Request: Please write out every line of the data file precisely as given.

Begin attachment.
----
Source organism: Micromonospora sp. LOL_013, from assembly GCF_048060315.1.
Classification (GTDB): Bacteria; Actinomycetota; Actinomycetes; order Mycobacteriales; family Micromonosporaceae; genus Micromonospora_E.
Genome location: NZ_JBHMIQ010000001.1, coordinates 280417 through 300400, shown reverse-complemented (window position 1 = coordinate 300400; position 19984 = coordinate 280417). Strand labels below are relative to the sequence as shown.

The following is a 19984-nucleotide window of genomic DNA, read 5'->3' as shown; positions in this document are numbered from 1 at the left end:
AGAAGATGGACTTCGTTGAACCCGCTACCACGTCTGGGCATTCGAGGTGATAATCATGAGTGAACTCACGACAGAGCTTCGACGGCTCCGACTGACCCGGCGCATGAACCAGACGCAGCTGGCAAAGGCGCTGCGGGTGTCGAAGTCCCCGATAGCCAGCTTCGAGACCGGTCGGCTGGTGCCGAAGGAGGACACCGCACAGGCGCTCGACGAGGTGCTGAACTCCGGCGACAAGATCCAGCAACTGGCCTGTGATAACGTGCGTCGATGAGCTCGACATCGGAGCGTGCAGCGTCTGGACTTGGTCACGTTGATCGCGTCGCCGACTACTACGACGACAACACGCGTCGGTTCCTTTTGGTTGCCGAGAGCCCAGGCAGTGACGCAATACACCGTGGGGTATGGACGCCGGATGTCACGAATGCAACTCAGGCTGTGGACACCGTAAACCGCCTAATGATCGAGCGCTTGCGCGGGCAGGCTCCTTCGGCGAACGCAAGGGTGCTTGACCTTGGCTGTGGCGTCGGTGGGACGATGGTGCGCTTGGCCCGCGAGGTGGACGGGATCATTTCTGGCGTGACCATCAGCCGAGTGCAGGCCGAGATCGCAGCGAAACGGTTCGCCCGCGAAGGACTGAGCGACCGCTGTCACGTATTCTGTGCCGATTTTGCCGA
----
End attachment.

Source organism: Micromonospora sp. LOL_013, from assembly GCF_048060315.1.
Classification (GTDB): Bacteria; Actinomycetota; Actinomycetes; order Mycobacteriales; family Micromonosporaceae; genus Micromonospora_E.
Genome location: NZ_JBHMIQ010000001.1, coordinates 280417 through 300400, shown reverse-complemented (window position 1 = coordinate 300400; position 19984 = coordinate 280417). Strand labels below are relative to the sequence as shown.

The following is a 19984-nucleotide window of genomic DNA, read 5'->3' as shown; positions in this document are numbered from 1 at the left end:
AGAAGATGGACTTCGTTGAACCCGCTACCACGTCTGGGCATTCGAGGTGATAATCATGAGTGAACTCACGACAGAGCTTCGACGGCTCCGACTGACCCGGCGCATGAACCAGACGCAGCTGGCAAAGGCGCTGCGGGTGTCGAAGTCCCCGATAGCCAGCTTCGAGACCGGTCGGCTGGTGCCGAAGGAGGACACCGCACAGGCGCTCGACGAGGTGCTGAACTCCGGCGACAAGATCCAGCAACTGGCCTGTGATAACGTGCGTCGATGAGCTCGACATCGGAGCGTGCAGCGTCTGGACTTGGTCACGTTGATCGCGTCGCCGACTACTACGACGACAACACGCGTCGGTTCCTTTTGGTTGCCGAGAGCCCAGGCAGTGACGCAATACACCGTGGGGTATGGACGCCGGATGTCACGAATGCAACTCAGGCTGTGGACACCGTAAACCGCCTAATGATCGAGCGCTTGCGCGGGCAGGCTCCTTCGGCGAACGCAAGGGTGCTTGACCTTGGCTGTGGCGTCGGTGGGACGATGGTGCGCTTGGCCCGCGAGGTGGACGGGATCATTTCTGGCGTGACCATCAGCCGAGTGCAGGCCGAGATCGCAGCGAAACGGTTCGCCCGCGAAGGACTGAGCGACCGCTGTCACGTATTCTGTGCCGATTTTGCCGA